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git git-checkout revert

How do I revert all local changes in Git managed project to previous state?

2397

I ran git status which told me everything was up to date and there were no local changes.

Then I made several consecutive changes and realized I wanted to throw everything away and get back to my original state. Will this command do it for me?

git reset --hard HEAD

    4207

    To revert changes made to your working copy, do this:

    git checkout .
    

    Or equivalently, for git version >= 2.23:

    git restore .
    

    To revert changes made to the index (i.e., that you have added), do this. Warning this will reset all of your unpushed commits to master!:

    git reset
    

    To revert a change that you have committed:

    git revert <commit 1> <commit 2>
    

    To remove untracked files (e.g., new files, generated files):

    git clean -f
    

    Or untracked directories (e.g., new or automatically generated directories):

    git clean -fd
    

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    • 157

      fwiw after such a long time, git checkout path/to/file will only revert the local changes to path/to/file

      – Matijs

      Aug 22, 2011 at 14:13

    • 32

      +1 on the answers below also mentioning git clean -f (to remove the untracked changes) and -fd (to also remove untracked directories)

      – ptdev

      Jul 5, 2012 at 14:01

    • 16

      git checkout . and git reset [--hard HEAD] didn’t work, I had to do a git clean -fd to revert my changes.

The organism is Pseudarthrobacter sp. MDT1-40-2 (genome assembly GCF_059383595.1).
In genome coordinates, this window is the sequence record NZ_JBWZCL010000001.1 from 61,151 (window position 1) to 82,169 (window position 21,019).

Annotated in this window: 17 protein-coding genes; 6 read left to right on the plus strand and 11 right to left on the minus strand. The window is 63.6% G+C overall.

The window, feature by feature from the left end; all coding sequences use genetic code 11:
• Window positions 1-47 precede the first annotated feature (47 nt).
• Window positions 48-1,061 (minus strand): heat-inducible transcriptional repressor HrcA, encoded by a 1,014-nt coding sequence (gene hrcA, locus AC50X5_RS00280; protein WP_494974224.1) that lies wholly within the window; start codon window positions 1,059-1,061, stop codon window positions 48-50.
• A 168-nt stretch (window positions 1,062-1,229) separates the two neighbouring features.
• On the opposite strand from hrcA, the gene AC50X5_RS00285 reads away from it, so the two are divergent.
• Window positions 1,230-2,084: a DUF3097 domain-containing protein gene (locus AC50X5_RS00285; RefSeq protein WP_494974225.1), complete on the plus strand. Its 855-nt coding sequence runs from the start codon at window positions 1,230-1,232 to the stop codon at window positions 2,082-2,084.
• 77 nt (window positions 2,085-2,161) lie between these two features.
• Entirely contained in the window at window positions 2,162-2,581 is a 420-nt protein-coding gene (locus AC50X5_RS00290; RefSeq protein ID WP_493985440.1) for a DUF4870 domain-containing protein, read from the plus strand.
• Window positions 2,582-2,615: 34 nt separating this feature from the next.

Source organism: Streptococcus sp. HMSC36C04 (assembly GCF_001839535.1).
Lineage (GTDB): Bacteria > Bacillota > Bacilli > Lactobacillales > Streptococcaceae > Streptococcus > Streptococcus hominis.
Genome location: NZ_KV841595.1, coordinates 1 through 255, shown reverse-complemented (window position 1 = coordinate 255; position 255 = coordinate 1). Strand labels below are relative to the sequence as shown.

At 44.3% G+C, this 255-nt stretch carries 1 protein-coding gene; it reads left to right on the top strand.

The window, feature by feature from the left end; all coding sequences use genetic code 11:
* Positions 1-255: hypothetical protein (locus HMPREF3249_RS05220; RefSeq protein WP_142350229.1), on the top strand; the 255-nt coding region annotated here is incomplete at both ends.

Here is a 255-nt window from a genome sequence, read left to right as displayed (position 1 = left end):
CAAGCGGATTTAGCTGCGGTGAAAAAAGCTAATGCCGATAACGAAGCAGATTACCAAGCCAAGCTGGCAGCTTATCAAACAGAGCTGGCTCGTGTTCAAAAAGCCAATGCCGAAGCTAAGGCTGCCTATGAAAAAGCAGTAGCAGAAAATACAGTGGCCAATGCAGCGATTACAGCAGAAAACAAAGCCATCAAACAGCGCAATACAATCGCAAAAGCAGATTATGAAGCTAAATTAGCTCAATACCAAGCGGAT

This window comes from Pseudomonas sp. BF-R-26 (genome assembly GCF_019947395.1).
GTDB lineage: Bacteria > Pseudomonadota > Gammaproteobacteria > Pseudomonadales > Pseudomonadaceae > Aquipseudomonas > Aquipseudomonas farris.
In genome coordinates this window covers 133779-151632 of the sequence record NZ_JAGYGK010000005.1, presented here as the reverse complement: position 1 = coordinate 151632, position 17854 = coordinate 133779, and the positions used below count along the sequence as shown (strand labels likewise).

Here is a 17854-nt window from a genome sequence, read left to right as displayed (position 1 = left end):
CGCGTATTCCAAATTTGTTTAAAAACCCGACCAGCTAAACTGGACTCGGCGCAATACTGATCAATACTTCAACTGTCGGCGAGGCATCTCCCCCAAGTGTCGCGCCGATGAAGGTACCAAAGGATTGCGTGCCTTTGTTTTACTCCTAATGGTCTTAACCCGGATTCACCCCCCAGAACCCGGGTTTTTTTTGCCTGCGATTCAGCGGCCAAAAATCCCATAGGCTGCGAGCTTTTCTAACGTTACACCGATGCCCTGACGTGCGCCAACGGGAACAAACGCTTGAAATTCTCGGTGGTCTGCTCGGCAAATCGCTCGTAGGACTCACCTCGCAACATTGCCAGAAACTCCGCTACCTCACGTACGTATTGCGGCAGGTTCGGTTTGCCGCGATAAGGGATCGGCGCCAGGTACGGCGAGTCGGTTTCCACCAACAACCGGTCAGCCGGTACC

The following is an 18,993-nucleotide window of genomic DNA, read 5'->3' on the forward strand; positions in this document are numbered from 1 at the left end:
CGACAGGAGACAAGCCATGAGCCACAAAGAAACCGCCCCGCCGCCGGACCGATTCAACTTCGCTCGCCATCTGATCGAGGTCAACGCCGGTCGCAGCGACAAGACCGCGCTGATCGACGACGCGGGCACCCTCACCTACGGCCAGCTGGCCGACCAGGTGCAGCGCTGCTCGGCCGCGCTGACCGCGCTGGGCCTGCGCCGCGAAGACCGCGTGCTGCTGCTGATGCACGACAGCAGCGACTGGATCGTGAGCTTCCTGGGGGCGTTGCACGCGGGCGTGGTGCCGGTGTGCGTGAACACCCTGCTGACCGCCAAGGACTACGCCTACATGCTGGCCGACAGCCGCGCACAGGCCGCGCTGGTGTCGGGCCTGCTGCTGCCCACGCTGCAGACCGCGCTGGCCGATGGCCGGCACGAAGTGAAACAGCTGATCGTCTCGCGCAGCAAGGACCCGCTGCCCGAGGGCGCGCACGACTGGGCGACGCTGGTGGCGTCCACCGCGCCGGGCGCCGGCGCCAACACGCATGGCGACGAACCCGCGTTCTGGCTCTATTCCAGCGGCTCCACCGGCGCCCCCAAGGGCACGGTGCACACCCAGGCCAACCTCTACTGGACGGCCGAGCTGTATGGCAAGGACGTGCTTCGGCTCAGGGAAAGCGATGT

Jun 16, 2015 at 0:28

    • 13

      git reset doesn’t reset your changes, git reset --hard does that.

      – Cerin

      Jul 6, 2016 at 16:59

    • 4

      git checkout . in the root of my project only applied to the files in that dir, I had to do git checkout * to revert all sub-directories too.

      – danio

      Apr 27, 2017 at 8:30

    469

    Note: You may also want to run

    git clean -fd
    

    as

    git reset --hard
    

    will not remove untracked files, where as git-clean will remove any files from the tracked root directory that are not under git tracking. WARNING – BE CAREFUL WITH THIS! It is helpful to run a dry-run with git-clean first, to see what it will delete.

    This is also especially useful when you get the error message

    ~"performing this command will cause an un-tracked file to be overwritten"
    

    Which can occur when doing several things, one being updating a working copy when you and your friend have both added a new file of the same name, but he’s committed it into source control first, and you don’t care about deleting your untracked copy.

    In this situation, doing a dry run will also help show you a list of files that would be overwritten.

    4

    • 13

      The file clean command is “git clean -f”. Untracked directories are removed with “git clean -d”

      Apr 3, 2011 at 18:22


    • 35

      git clean -fd (force is required for -d)

      Apr 4, 2011 at 18:29

    • 20

      -n or –dry-run are the flags for dry-run.

      Jul 28, 2014 at 22:09

    • 2

      git clean -ffd if you have another git repository in your git repository. Without double f it would not be removed.